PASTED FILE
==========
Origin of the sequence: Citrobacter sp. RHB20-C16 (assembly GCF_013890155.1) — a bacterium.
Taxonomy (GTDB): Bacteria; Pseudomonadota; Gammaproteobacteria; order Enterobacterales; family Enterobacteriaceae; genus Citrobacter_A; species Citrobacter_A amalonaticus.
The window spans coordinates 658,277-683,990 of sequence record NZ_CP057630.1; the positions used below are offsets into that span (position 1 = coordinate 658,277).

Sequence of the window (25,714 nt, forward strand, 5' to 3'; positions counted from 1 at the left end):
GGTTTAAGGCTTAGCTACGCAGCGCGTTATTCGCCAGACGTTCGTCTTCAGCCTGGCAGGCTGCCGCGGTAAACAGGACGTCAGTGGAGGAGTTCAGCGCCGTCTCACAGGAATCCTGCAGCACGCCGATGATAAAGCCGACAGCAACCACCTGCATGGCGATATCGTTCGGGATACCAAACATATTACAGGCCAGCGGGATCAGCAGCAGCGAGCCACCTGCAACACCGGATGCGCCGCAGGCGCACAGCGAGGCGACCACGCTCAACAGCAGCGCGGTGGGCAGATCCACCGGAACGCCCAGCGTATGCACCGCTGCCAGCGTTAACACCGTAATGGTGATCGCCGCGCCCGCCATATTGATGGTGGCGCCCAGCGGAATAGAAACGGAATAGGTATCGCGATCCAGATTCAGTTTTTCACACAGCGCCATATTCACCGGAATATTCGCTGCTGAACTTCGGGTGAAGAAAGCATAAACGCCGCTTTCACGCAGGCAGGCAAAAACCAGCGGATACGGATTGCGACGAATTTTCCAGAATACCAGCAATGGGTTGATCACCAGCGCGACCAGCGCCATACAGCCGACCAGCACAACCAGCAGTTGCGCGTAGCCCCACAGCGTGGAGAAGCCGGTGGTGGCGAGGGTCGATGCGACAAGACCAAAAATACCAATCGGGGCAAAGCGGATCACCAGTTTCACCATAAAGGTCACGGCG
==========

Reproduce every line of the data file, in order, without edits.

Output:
Origin of the sequence: Citrobacter sp. RHB20-C16 (assembly GCF_013890155.1) — a bacterium.
Taxonomy (GTDB): Bacteria; Pseudomonadota; Gammaproteobacteria; order Enterobacterales; family Enterobacteriaceae; genus Citrobacter_A; species Citrobacter_A amalonaticus.
The window spans coordinates 658,277-683,990 of sequence record NZ_CP057630.1; the positions used below are offsets into that span (position 1 = coordinate 658,277).

Sequence of the window (25,714 nt, forward strand, 5' to 3'; positions counted from 1 at the left end):
GGTTTAAGGCTTAGCTACGCAGCGCGTTATTCGCCAGACGTTCGTCTTCAGCCTGGCAGGCTGCCGCGGTAAACAGGACGTCAGTGGAGGAGTTCAGCGCCGTCTCACAGGAATCCTGCAGCACGCCGATGATAAAGCCGACAGCAACCACCTGCATGGCGATATCGTTCGGGATACCAAACATATTACAGGCCAGCGGGATCAGCAGCAGCGAGCCACCTGCAACACCGGATGCGCCGCAGGCGCACAGCGAGGCGACCACGCTCAACAGCAGCGCGGTGGGCAGATCCACCGGAACGCCCAGCGTATGCACCGCTGCCAGCGTTAACACCGTAATGGTGATCGCCGCGCCCGCCATATTGATGGTGGCGCCCAGCGGAATAGAAACGGAATAGGTATCGCGATCCAGATTCAGTTTTTCACACAGCGCCATATTCACCGGAATATTCGCTGCTGAACTTCGGGTGAAGAAAGCATAAACGCCGCTTTCACGCAGGCAGGCAAAAACCAGCGGATACGGATTGCGACGAATTTTCCAGAATACCAGCAATGGGTTGATCACCAGCGCGACCAGCGCCATACAGCCGACCAGCACAACCAGCAGTTGCGCGTAGCCCCACAGCGTGGAGAAGCCGGTGGTGGCGAGGGTCGATGCGACAAGACCAAAAATACCAATCGGGGCAAAGCGGATCACCAGTTTCACCATAAAGGTCACGGCG